BAGHDAD (AP) — Iraq yesterday reinstated 20,000 former army officers dismissed after the U.S.-led invasion, a landmark gesture at reconciliation ahead of the March 7 elections.
It's a move designed to allay some of the bitterness that still rankles Iraq — years after the Bush administration first made the controversial decision to dismantle Saddam Hussein's army.
The 20,000 returnees are the largest known group to rejoin the officer corps.
The timing of the announcement also raised suspicions that Shiite Prime Minister Nouri al-Maliki and his allies were just currying favor ahead of the election for a new, 325-seat parliament.
News of the reinstatement was followed by a U.N. announcement that Iraq was gaining momentum with its bid to end U.N. sanctions imposed after Saddam's army invaded Kuwait in 1990. The U.N. Security Council pledged "to review, with a view toward lifting" the sanctions once Iraq's safeguards against acquiring weapons of mass destruction are shown to be sufficient.
The 2003 order by Iraq's then-American governor L. Paul Bremer to dissolve Saddam's 400,000-strong army, the largest in the Middle East on the eve of the 2003 invasion, is widely seen as a key factor that fed the alienation many Sunnis felt toward the new Iraq.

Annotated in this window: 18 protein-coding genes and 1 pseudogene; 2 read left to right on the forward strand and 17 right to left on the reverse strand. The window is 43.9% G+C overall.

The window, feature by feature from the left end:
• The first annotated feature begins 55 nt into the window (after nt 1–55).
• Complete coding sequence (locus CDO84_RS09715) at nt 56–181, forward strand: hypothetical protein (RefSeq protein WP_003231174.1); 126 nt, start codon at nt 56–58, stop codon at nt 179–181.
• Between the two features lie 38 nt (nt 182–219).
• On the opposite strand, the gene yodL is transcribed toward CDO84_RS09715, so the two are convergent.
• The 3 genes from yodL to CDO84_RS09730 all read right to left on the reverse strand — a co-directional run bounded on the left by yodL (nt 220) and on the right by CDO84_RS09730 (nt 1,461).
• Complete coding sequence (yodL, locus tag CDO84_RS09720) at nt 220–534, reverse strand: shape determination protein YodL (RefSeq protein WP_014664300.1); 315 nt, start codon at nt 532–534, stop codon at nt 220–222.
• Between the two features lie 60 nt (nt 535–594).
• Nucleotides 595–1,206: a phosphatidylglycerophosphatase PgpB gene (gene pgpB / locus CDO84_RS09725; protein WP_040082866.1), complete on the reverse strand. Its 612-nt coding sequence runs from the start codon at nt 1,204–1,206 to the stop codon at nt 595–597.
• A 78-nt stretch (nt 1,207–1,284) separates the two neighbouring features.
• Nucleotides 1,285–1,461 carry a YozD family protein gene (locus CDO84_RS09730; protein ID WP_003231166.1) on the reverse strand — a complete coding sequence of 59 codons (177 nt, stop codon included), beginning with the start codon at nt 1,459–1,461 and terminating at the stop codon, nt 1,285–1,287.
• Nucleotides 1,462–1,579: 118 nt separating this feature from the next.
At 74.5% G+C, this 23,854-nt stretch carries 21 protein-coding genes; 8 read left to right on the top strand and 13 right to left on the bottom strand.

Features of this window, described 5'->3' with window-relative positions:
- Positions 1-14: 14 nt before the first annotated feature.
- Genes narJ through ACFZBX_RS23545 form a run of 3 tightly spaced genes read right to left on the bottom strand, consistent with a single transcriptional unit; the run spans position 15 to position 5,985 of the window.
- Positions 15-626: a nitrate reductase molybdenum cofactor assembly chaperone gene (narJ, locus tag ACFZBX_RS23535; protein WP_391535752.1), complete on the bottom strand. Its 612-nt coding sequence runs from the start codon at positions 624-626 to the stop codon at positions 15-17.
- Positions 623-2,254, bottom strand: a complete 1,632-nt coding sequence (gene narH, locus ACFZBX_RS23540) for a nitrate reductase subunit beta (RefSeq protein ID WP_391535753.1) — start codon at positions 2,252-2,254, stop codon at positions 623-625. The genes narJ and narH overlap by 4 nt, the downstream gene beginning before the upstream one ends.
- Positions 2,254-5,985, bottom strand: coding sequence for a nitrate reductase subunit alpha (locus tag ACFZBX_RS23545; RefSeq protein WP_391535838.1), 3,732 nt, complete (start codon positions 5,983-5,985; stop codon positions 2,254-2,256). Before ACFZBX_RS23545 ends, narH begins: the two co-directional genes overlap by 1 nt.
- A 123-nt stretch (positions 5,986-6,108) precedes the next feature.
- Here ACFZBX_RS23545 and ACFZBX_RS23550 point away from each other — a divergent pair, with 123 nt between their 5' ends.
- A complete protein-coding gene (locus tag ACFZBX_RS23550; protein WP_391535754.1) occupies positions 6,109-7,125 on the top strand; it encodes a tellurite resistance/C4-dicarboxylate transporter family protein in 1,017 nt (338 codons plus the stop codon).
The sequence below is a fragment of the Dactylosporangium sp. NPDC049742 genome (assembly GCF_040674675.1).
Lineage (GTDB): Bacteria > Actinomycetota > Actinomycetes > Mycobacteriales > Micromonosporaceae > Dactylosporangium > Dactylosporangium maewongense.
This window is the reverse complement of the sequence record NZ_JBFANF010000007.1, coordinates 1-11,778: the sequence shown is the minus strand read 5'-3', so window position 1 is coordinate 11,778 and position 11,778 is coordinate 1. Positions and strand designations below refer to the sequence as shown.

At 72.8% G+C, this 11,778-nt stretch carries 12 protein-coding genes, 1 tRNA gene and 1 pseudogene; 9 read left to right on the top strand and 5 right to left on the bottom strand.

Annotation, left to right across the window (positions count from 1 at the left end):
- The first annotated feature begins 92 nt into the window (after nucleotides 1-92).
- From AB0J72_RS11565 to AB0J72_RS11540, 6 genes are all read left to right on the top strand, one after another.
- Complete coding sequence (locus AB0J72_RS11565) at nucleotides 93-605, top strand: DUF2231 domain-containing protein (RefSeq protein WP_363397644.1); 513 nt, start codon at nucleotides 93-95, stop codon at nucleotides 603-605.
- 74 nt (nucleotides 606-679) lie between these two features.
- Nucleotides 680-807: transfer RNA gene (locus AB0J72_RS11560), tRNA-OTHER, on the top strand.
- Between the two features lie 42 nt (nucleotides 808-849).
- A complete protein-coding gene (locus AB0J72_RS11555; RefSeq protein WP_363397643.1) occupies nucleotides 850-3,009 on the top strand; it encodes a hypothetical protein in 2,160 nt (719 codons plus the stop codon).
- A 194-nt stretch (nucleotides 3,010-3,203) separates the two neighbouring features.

That rancor fueled a Sunni insurgency that broke out later that year and still claims lives in Iraq.
Sunnis dominated Saddam's regime, and many top military officers came from the community.
Jobless and angry, some from the old army took their expertise in explosives, urban warfare and military tactics to the insurgency, seeking an income for their families or revenge against the Americans and their Iraqi allies.
The disbanding of the army, along with the looting of the army's bases and depots across much of Iraq, is widely blamed for the torturously slow pace of forming, equipping and training the country's new army.